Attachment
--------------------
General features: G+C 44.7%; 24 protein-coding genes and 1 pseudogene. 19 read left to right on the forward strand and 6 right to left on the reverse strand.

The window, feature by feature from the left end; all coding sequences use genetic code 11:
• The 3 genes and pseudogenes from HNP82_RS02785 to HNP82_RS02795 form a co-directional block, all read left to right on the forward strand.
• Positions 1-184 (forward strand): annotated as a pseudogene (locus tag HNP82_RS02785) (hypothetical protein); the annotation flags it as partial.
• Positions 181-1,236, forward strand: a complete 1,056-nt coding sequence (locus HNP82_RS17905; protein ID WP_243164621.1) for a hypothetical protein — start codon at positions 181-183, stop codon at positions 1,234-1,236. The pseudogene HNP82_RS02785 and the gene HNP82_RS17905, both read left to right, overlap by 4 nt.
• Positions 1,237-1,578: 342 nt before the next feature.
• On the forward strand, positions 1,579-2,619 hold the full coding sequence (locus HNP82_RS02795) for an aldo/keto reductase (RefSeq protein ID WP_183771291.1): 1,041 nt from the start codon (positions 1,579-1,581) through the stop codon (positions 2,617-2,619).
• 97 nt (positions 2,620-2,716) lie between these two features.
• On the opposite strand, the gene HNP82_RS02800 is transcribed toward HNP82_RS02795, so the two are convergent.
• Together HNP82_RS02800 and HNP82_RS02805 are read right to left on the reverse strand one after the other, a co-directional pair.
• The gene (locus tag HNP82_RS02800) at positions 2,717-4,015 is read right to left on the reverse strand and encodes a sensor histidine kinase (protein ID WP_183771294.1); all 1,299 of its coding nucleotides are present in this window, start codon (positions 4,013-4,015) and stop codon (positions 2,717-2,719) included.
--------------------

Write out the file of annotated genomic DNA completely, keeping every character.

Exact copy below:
General features: G+C 44.7%; 24 protein-coding genes and 1 pseudogene. 19 read left to right on the forward strand and 6 right to left on the reverse strand.

The window, feature by feature from the left end; all coding sequences use genetic code 11:
• The 3 genes and pseudogenes from HNP82_RS02785 to HNP82_RS02795 form a co-directional block, all read left to right on the forward strand.
• Positions 1-184 (forward strand): annotated as a pseudogene (locus tag HNP82_RS02785) (hypothetical protein); the annotation flags it as partial.
• Positions 181-1,236, forward strand: a complete 1,056-nt coding sequence (locus HNP82_RS17905; protein ID WP_243164621.1) for a hypothetical protein — start codon at positions 181-183, stop codon at positions 1,234-1,236. The pseudogene HNP82_RS02785 and the gene HNP82_RS17905, both read left to right, overlap by 4 nt.
• Positions 1,237-1,578: 342 nt before the next feature.
• On the forward strand, positions 1,579-2,619 hold the full coding sequence (locus HNP82_RS02795) for an aldo/keto reductase (RefSeq protein ID WP_183771291.1): 1,041 nt from the start codon (positions 1,579-1,581) through the stop codon (positions 2,617-2,619).
• 97 nt (positions 2,620-2,716) lie between these two features.
• On the opposite strand, the gene HNP82_RS02800 is transcribed toward HNP82_RS02795, so the two are convergent.
• Together HNP82_RS02800 and HNP82_RS02805 are read right to left on the reverse strand one after the other, a co-directional pair.
• The gene (locus tag HNP82_RS02800) at positions 2,717-4,015 is read right to left on the reverse strand and encodes a sensor histidine kinase (protein ID WP_183771294.1); all 1,299 of its coding nucleotides are present in this window, start codon (positions 4,013-4,015) and stop codon (positions 2,717-2,719) included.